RayfromTX Student Of Gas Mixology Staff Member ScubaBoard Sponsor

    # of Dives: 200 - 499
    Location: Cozumel while the cruise ships are gone
    OK, I was sold and was going to ask how much they are and how can I get a pair and then you posted this.

    "I fully expect these fins to last as long as any other fin on the market." really?

    OK now I'll ask this, How much are they, where can I get a pair, how are they sized and what is their warranty?
    What happens when the moving parts start to get sticky after say two short years? Will you repair or replace them?
    Last question is, do you have any video where someone gets them to effectively propel them backwards?
  4. kelemvor

    kelemvor Big Fleshy Monster ScubaBoard Supporter

    # of Dives: 200 - 499
    Location: Largo, FL USA
    Are there shops in the Tampa, Florida area with demo units available for divers to try?
  5. Scott

    Scott Technical Instructor

    # of Dives: 2,500 - 4,999
    Location: Salt Lake City, Utah
    Her buoyancy and trim were not what I was referring to.
    Your video identified certain kicks. None of those were effectively demonstrated

    No problem, send me a a flight voucher or a pair of fins.
    whysocold likes this.
  6. TECreation

    TECreation ScubaBoard Supporter ScubaBoard Supporter

    # of Dives: 200 - 499
    Location: Orlando FL
    You nailed it. That is why I am here. I am looking for those reputable 3rd party reviewers. These fins have been in development for nearly 10 years and have come a long way. They were built from the ground up to be easy on the diver and consume little energy. The only concession to "old time" fins was the need for one on each foot.

    I realize these are substantially different from what most folks are used to but then again they laughed at the Wright Brothers. It is time we moved into the 21st century.
    chillyinCanada and undrwater like this.
  7. TECreation

    TECreation ScubaBoard Supporter ScubaBoard Supporter

    # of Dives: 200 - 499
    Location: Orlando FL
    No. Most fin manufacturers have spent millions of dollars developing their fins. I am a single person investing my own nest-egg in this project so although I have built over 100 prototypes there are only 5 available for testing at this time. I am in Orlando and have the ability to travel reasonable distances to you. Tampa is certainly reasonable. In fact I will be there this Thursday 10/26. Do you want to dive? Contact me directly to make arrangements.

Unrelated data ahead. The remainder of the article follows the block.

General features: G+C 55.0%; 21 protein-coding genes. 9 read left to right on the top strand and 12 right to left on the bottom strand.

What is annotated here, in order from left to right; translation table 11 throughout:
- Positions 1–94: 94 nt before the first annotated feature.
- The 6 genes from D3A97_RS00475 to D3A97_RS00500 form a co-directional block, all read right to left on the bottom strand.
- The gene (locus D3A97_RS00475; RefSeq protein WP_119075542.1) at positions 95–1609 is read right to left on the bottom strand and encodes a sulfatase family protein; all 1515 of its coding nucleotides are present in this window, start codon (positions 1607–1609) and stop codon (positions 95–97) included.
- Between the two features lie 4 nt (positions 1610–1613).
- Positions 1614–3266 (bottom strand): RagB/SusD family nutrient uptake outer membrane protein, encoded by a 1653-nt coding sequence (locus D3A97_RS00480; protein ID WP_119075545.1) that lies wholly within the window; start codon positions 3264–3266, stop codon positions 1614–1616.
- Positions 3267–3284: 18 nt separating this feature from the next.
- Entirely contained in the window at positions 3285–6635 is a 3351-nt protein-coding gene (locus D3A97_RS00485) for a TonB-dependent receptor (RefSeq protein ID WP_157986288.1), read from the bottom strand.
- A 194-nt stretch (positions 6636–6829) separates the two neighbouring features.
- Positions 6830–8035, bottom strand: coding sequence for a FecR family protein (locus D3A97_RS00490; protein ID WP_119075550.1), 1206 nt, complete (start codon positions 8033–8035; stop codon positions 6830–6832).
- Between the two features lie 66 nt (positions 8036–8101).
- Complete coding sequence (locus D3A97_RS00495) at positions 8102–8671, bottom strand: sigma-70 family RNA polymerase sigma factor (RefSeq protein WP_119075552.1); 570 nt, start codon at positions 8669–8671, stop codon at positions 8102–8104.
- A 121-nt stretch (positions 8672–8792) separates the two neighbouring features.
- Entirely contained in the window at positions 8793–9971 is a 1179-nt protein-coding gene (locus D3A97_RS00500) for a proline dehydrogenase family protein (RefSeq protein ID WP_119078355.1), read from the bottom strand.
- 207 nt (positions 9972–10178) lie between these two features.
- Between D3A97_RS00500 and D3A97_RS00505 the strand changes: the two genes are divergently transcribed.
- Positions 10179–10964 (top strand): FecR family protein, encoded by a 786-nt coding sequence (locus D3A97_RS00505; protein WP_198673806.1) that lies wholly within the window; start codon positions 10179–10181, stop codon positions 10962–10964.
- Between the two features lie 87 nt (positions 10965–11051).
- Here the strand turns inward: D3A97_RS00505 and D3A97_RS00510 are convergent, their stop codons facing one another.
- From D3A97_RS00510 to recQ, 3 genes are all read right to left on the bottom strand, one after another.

I am in the process of a redesign which will allow me to create about 50 pairs of fins in various sizes. When that is done I will arrange dive weeks in the Florida area where a dive boat will be loaded with fins for everyone to try. Email notifications will be sent from my website www.MaxAirFin.com to those who sign up for our email updates. You can also review the science and testing process and watch the reviews from complete strangers there.
    RainPilot and undrwater like this.
  8. TECreation

    TECreation ScubaBoard Supporter ScubaBoard Supporter

    # of Dives: 200 - 499
    Location: Orlando FL
    That is precisely why I would love to send you a pair for testing. The only people who don't like the MaxAir are those who have not tried them. Would it not be a reputable review if a total naysayer changed their tune? I would only ask that you be objective and get good video.
  9. northernone

    northernone Contributor Rest in Peace ScubaBoard Supporter

    # of Dives: 1,000 - 2,499
    Location: Currently: Cozumel, from Canada
    I've reread your patent, your posts and watched the videos. It may be a good product and suitable for some divers and their needs. From a marketing standpoint, the posts begin to sound like they are good for every diver for nearly every style of diving and are superior to all other fins. The videos do not show this. Particularly the backfinning clip. In the video it appears: 1. They are difficult to use. Or 2. They don't work effectively or 3. The person demonstrating them didn't have the skill set needed. She's an experienced diver by your own commendation. My conclusions aren't able to be drawn without a pair on my feet or on those of someone I know and respect. Your marketing claims are too fantastic with too little demonstrated at this point. I can see their value for fast straight finning, but as you mentioned that's only one of many factors that have us choose to invest in fins.

    I love innovation and the obvious passion you're put into bringing this to market. I caution your tone in putting down our current favorite fins though. Compelling evidence does more than self praise for building a fan base.


    P.s. if you have a stronger version available and I like them, I'm willing to put 300hrs testing on a pair this winter.
    RainPilot likes this.
  10. sbijou

    sbijou Contributor

    # of Dives: 500 - 999
    Location: Ft. Lauderdale
    Sam Miller III and northernone like this.